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AU Health Express Care app deployed for COVID-19 virtual screenings

Patients concerned about coronavirus (COVID-19) can now be screened for the virus without ever having to leave home, thanks to a new telehealth platform from Augusta University Health System.

Through Augusta University Health System COVID-19 Virtual Screening, patients can now receive free virtual screenings for coronavirus (COVID-19), 24 hours a day, seven days a week, with no appointment required, when they visit the AU Health COVID-19 Virtual Screening website or download the AU Health Express Care app for Apple or Android devices.

“As the COVID-19 outbreak continues, we want to make sure that patients who are high risk for the disease are screened and evaluated in a way that avoids possible transmission to others,” said Dr. Richard Schwartz, chairman of the Department of Emergency Medicine at the Medical College of Georgia at Augusta University. “Using the online platform for a quick telemedicine visit will direct patients who need testing to the most appropriate location for further evaluation or treatment; a practice essential for avoiding unnecessary spread of the illness.”

In addition to making physician visits safer for patients, screening provided remotely could slow the spread of the virus by keeping a larger portion of patients out of emergency and prompt care facilities and allow for more efficient care delivery.

“This is why we’re here,” said Augusta University President Brooks A. Keel, PhD. “It’s times like these that we, as the state’s academic medical center, step up and lead, and right now that means finding new and innovative ways to screen patients without having them physically present in our facility. As we see more cases of respiratory illness, it’s important that we meet our patients where they are. Treating patients in their homes makes sense for a lot of reasons, but especially now, when our priority is limiting additional illness exposure and spread.”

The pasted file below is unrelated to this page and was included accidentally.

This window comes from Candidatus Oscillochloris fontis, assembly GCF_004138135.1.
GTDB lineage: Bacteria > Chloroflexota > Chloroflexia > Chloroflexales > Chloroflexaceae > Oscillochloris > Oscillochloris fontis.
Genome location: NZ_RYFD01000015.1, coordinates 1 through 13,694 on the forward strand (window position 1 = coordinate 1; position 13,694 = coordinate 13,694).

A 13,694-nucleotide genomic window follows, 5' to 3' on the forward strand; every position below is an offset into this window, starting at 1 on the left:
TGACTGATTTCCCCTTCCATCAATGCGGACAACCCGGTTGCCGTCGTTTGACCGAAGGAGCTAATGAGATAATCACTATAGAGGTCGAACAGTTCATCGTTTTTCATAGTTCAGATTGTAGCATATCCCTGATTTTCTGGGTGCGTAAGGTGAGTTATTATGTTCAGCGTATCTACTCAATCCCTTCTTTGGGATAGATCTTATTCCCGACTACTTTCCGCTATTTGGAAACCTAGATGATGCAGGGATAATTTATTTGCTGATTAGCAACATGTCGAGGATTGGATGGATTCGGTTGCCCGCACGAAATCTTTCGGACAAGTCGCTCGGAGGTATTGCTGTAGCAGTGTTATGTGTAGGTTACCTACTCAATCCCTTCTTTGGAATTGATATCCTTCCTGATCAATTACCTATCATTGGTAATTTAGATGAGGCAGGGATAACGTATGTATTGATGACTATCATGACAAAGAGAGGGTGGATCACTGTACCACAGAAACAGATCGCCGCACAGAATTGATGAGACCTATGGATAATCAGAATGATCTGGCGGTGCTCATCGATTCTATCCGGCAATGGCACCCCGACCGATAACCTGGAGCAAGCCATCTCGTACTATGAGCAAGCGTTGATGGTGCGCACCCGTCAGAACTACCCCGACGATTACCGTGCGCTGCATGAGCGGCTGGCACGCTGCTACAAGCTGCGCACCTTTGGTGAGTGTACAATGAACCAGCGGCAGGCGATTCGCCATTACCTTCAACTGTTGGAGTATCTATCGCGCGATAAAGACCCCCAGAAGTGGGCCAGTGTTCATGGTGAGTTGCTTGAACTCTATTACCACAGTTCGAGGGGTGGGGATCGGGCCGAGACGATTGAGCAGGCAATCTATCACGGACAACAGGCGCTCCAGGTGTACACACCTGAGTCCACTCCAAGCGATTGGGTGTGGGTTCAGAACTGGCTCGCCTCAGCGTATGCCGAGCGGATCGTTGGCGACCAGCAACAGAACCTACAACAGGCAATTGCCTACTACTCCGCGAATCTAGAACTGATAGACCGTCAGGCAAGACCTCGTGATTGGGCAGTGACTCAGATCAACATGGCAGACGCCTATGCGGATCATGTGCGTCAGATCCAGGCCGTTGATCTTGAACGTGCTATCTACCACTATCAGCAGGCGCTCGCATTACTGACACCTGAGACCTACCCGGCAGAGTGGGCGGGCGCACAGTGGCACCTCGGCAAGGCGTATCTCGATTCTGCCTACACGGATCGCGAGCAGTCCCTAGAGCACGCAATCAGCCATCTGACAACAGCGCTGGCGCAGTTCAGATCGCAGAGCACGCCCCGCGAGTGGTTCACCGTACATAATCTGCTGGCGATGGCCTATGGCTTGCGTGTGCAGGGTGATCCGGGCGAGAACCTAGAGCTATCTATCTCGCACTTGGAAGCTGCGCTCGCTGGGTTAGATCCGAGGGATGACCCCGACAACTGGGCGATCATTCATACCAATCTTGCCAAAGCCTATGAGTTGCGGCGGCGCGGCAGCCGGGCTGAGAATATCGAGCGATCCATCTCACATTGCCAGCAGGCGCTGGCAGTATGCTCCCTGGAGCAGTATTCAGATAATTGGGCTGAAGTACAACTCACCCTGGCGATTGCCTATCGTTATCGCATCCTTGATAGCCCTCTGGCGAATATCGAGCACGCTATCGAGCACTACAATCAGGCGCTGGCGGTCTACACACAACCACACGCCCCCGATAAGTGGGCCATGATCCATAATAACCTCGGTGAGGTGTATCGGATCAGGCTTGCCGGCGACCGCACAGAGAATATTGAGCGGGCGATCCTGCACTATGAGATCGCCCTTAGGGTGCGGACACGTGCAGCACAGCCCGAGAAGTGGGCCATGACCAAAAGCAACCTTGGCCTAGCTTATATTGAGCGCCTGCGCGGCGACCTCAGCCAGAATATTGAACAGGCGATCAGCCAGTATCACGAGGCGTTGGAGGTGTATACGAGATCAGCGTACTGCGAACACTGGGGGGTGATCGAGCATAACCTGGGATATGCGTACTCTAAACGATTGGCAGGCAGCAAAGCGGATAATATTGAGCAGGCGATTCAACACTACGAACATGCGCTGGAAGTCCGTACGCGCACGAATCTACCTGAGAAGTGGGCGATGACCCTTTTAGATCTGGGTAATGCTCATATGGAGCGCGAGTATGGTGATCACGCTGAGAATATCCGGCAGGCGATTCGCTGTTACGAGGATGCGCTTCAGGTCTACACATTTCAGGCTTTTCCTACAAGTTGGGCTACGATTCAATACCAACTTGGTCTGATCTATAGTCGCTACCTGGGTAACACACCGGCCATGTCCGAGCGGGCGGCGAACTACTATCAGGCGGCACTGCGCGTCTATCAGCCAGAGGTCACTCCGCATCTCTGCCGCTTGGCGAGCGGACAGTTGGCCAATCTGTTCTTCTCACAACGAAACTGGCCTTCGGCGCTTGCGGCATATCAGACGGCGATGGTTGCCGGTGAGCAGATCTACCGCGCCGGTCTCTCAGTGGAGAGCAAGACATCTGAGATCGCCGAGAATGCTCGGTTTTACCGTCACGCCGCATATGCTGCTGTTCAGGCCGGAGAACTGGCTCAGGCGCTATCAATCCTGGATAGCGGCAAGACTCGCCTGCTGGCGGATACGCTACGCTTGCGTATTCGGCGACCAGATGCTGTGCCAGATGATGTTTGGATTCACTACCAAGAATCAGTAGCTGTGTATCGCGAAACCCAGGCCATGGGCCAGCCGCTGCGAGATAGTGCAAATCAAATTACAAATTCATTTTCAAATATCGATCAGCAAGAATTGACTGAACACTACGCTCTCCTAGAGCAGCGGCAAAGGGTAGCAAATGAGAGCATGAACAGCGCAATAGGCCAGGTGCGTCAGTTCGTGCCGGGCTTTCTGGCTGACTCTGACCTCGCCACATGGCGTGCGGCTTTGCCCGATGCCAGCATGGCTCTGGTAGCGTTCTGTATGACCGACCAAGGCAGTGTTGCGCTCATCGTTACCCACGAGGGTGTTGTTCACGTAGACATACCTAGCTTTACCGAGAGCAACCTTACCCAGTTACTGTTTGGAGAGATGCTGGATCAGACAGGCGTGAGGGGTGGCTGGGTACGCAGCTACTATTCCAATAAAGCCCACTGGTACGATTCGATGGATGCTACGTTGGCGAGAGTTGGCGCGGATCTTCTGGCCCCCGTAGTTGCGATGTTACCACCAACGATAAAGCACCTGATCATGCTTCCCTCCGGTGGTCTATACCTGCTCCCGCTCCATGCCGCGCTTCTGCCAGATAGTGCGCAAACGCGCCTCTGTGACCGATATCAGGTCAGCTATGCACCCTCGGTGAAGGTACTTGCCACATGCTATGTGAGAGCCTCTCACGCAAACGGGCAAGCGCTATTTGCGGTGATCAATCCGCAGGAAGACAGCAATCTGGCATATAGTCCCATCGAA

During the virtual screening, the provider will ask about common symptoms of infection and duration, including fever, cough and shortness of breath, as well as questions related to medical history and risk of virus exposure. Patients who screen positive will be directed on appropriate next steps, which could include visiting the hospital for further testing. Those who test negative will be provided their visit summary and directed to an appropriate care site for further evaluation and treatment.

“This technology is pivotal to appropriate early intervention to better treat and prevent the spread of illness, especially when health care systems have the potential to become overwhelmed,” said Augusta University Health CEO Katrina Keefer. “Virtual visits not only reduce the spread of illness but help to ensure the availability of medical supplies and facilities for critically ill patients in need of specialized care.”  

For more information, visit Augusta University’s virtual screening resource page.

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